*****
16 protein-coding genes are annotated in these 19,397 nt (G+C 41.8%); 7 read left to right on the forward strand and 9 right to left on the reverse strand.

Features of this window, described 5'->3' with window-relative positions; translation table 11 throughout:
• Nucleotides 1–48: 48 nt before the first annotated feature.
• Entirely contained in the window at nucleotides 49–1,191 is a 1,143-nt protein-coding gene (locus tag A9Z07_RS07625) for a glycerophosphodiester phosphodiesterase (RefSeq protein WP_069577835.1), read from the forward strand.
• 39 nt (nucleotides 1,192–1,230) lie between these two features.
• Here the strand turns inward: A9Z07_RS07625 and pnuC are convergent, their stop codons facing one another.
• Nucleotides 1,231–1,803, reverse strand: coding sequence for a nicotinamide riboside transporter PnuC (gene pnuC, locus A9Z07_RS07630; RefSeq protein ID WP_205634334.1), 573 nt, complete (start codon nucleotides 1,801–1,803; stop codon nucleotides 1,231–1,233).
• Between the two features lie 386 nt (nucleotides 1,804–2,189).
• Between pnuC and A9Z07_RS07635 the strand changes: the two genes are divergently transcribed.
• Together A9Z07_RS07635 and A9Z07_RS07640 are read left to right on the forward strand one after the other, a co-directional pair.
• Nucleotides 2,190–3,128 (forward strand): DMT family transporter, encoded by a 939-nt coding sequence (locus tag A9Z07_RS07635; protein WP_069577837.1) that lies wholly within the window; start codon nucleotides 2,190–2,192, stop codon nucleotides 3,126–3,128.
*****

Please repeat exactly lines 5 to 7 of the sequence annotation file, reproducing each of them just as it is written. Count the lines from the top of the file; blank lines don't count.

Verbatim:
• 39 nt (nucleotides 1,192–1,230) lie between these two features.
• Here the strand turns inward: A9Z07_RS07625 and pnuC are convergent, their stop codons facing one another.
• Nucleotides 1,231–1,803, reverse strand: coding sequence for a nicotinamide riboside transporter PnuC (gene pnuC, locus A9Z07_RS07630; RefSeq protein ID WP_205634334.1), 573 nt, complete (start codon nucleotides 1,801–1,803; stop codon nucleotides 1,231–1,233).